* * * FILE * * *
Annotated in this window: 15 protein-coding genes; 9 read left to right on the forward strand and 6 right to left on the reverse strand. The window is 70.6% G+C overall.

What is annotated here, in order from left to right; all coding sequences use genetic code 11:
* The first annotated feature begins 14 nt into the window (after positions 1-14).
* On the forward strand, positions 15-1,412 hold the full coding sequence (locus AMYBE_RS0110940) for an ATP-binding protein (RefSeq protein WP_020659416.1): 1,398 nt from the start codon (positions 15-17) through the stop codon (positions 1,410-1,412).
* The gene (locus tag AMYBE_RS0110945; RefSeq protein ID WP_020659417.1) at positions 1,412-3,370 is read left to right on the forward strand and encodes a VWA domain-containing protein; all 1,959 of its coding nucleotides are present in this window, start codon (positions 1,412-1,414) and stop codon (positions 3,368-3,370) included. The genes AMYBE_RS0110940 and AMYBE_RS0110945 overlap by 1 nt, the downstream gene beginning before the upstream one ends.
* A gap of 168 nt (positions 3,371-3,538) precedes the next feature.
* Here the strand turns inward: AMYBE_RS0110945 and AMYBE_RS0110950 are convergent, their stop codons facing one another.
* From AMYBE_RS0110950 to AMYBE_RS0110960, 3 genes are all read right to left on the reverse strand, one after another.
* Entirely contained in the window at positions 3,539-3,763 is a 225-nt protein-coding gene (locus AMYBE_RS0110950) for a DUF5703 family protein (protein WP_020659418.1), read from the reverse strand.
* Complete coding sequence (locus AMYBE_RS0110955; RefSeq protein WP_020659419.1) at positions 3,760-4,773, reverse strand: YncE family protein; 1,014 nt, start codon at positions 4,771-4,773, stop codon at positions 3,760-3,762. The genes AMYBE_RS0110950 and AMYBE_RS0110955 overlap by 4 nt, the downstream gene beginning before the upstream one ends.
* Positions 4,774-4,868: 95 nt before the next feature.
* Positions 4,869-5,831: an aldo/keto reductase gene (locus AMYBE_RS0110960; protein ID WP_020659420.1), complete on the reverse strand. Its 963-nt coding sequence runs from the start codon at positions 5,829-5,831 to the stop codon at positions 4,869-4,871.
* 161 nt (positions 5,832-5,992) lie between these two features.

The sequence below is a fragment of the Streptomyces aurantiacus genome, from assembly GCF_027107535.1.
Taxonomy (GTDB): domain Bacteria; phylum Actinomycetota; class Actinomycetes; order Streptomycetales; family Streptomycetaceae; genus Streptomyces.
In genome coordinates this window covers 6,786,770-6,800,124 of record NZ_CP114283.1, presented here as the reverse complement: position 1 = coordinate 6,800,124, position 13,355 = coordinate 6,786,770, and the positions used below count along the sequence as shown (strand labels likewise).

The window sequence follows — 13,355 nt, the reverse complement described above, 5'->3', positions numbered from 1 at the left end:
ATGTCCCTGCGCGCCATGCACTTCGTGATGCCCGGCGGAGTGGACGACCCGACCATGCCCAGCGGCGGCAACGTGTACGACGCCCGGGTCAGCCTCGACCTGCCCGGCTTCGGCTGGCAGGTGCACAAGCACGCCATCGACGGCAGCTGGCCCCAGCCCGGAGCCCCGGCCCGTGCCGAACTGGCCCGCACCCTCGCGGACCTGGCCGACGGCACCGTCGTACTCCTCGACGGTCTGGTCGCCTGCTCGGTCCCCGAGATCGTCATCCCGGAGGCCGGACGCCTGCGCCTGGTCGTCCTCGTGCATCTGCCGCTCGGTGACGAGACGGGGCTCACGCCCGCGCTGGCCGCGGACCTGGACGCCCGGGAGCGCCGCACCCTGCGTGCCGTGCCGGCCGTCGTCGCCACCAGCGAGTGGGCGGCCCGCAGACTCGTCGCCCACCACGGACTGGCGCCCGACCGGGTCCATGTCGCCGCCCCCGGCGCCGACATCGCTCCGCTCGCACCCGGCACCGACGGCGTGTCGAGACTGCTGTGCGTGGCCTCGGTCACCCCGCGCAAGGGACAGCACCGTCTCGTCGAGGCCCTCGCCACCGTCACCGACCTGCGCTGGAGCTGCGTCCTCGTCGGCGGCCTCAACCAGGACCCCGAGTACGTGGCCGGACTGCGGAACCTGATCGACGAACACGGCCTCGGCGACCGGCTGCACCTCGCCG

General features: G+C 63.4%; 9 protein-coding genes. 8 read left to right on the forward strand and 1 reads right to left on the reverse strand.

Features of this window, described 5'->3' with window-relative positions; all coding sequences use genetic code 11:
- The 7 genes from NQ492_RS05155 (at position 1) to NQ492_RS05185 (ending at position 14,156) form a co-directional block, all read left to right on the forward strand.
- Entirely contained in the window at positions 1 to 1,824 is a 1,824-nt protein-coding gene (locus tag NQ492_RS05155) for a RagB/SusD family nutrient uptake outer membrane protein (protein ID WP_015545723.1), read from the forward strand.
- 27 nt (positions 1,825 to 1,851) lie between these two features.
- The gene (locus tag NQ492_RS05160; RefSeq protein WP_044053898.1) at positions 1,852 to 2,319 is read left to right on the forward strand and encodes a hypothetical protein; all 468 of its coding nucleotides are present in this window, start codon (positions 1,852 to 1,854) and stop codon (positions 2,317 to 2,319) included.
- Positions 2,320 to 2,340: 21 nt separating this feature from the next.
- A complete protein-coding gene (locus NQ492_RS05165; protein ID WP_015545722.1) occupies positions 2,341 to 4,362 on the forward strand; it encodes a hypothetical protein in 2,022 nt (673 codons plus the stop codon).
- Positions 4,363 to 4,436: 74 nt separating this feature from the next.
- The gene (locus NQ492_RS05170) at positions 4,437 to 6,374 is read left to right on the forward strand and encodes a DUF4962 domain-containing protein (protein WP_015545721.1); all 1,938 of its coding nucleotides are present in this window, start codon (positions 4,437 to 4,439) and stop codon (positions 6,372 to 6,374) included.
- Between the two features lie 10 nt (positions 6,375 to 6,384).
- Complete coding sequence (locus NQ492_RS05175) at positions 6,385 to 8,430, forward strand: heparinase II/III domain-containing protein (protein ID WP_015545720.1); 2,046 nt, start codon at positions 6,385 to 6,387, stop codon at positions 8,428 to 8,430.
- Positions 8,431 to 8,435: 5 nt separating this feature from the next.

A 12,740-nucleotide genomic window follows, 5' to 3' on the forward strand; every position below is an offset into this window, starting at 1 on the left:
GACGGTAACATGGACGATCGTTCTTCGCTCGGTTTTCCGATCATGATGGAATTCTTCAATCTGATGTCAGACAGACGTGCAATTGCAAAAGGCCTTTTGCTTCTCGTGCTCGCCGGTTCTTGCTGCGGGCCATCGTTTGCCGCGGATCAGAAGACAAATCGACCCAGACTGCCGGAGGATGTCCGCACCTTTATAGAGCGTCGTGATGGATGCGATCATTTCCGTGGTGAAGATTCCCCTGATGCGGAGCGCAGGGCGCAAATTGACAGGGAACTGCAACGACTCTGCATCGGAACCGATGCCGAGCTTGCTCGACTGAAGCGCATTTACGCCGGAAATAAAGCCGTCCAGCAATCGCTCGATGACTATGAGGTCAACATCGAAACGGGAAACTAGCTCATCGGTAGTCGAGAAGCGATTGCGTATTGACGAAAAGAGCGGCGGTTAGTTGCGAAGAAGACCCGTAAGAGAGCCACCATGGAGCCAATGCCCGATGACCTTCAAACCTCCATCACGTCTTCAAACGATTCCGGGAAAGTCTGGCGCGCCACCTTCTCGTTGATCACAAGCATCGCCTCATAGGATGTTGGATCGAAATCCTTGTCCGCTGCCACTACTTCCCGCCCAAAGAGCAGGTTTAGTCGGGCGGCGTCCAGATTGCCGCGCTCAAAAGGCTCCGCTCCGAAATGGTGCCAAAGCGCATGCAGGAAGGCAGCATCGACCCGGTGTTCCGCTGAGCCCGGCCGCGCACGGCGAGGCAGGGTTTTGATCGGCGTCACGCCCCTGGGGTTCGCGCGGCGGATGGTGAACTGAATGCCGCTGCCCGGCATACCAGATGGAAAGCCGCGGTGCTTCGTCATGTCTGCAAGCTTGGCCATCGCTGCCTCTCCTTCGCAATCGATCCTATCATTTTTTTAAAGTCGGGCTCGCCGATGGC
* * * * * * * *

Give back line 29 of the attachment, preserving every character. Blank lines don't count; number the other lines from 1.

- Between the two features lie 10 nt (positions 6,375 to 6,384).